Brooks responded to a Rolling Stone report that found the GOP congressman or his staff to have been in contact with two unnamed organizers of the Jan. 6 rally and similar gatherings after the 2020 presidential election.
He told AL.com that the “beginning” of his involvement in the rally was when the White House asked him to speak the day before, saying he “had no intentions of going to that rally until Jan. 5.” Although the congressman said he did not know whether any of his staffers had worked on planning the Jan. 6 rally, he said he would be happy if they had.
“Quite frankly, I’d be proud of them if they did help organize a First Amendment rally to protest voter fraud and election theft,” Brooks said of his staff.
Brooks, who has pushed falsehoods about “massive voter fraud” during the 2020 election without evidence, repeated his answer to CNN’s Melanie Zanona on Monday, specifying that he would be proud if any members of his staff had a role in planning the Jan. 6 rally “at the Ellipse.”
A spokesman for Brooks did not immediately respond to a Washington Post request for comment early Tuesday. Brooks has previously said he did not do anything wrong by speaking at the event.
The Alabama congressman, who is running for a U.S. Senate seat next year, has been accused in a lawsuit of helping to incite the riot.
Rep. Eric Swalwell (D-Calif.) filed a lawsuit this year against Brooks, former president Donald Trump and several others over speeches at the Jan. 6 rally in which they falsely claimed the 2020 election results were fraudulent and encouraged rallygoers to march to the Capitol, where Congress was conducting a certification of the electoral college votes that would make Joe Biden president. Brooks, who told the crowd at the rally to “start taking down names and kicking a--,” asked a federal judge in August to grant him immunity from the lawsuit.
Earlier this month, the House select committee investigating the Jan. 6 insurrection issued another round of subpoenas for people connected to the “Stop the Steal” rally that preceded the violent insurrection at the Capitol. In the weeks leading up to Jan. 6, right-wing provocateur Ali Alexander, the leader of Stop the Steal, said in a since-deleted video that he had planned to put “maximum pressure on Congress” during the counting of electoral college votes. In that video, he claimed that he had help from three GOP lawmakers: Brooks and Reps. Andy Biggs (Ariz.) and Paul A. Gosar (Ariz.). Brooks and Biggs previously denied helping Alexander with planning the rally.
On Sunday, Rolling Stone reported that Brooks was among a GOP group of House lawmakers, including Reps. Marjorie Taylor Greene (Ga.), Madison Cawthorn (N.C.) and Lauren Boebert (Colo.), who either were involved in planning the rally or their senior staffers had roles in the planning. The report did not specify a supposed level of involvement by Brooks or his staff in organizing the rally.
Brooks told the Montgomery Advertiser that he agreed to speak at the rally if he was given an early time slot and enough time to speak, saying he was focused on speeches intended for Congress as the chambers certified the election results. He maintained that he had no role in fundraising for the rally or overseeing logistics.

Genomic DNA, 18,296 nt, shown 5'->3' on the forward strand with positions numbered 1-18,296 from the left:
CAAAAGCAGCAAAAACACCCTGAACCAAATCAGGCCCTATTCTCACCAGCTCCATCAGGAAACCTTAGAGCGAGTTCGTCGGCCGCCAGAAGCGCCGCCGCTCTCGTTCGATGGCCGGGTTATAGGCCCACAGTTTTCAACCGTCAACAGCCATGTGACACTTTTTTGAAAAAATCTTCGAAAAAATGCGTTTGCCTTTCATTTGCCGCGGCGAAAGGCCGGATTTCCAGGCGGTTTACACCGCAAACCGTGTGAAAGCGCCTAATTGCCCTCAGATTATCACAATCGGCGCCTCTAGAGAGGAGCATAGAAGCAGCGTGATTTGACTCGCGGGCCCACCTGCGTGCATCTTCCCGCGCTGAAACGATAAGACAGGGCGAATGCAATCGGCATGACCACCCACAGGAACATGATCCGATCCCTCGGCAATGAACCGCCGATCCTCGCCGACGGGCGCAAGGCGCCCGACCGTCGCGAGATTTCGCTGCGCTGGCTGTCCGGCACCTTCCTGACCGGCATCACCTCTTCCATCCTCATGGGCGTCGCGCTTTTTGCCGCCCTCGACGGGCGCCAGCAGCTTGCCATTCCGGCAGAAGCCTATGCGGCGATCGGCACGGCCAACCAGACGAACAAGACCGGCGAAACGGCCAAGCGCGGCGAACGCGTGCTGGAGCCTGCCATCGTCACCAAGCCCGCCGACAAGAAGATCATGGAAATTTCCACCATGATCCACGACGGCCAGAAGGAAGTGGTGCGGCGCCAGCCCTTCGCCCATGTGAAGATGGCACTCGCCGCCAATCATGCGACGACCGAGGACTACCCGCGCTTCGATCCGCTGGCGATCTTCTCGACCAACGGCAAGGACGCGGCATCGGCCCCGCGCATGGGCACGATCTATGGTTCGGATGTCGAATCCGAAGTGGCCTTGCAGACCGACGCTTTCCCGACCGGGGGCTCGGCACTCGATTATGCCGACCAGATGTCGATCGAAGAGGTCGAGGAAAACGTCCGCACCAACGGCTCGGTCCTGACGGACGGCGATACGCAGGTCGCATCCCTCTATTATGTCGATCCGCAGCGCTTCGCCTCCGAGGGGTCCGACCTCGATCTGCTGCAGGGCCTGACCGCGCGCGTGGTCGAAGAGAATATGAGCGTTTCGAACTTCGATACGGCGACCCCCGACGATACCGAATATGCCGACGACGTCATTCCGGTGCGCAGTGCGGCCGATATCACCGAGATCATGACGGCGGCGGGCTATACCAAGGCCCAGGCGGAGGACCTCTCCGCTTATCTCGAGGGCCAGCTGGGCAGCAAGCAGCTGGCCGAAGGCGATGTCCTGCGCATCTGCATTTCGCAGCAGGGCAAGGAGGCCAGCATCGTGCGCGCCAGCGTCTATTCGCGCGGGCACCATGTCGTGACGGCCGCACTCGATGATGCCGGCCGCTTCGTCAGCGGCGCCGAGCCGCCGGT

“I was really busy,” Brooks said to the newspaper. “I was working on speeches for the House floor debates.”
Yet Brooks, who acknowledged he was wearing body armor at the rally, urged the Trump supporters gathered on the Ellipse near the White House to fight back against voter fraud. The congressman later claimed he was referring to elections in 2022 and 2024.
Brooks, without evidence, blamed “militants,” such as the Proud Boys and supporters of the extremist QAnon ideology, for the riot instead of Trump supporters.
“They executed that attack by using the rally as cover, and also using the rally to induce other people to attack the Capitol,” he told the Advertiser.
Democrats and critics were quick to note Tuesday that Brooks appeared to suggest that members of his own staff might have played a role in the Jan. 6 rally. Joyce White Vance, a professor at the University of Alabama Law School who was appointed a U.S. district judge under President Barack Obama, tweeted that Brooks’s response to questions about his role in the Jan. 6 rally raised more questions about why he was there in the first place.
“It takes a little time & a good bit of money to get the right body armor & it’s not particularly comfortable to wear,” she said. “It seems fair to ask Mo Brooks, under oath, what made him think it was worth going to the trouble.”
Michael Fanone, the D.C. police officer who was dragged into a pro-Trump mob and beaten while fighting insurrectionists at the Capitol, reiterated Tuesday on MSNBC’s “Morning Joe” his disappointment in those who continue to play down the events of Jan. 6.
“If you describe that day as anything other than brutal and violent and a disgrace to this country, you’re lying to yourself, and you’re lying to those around you,” he said.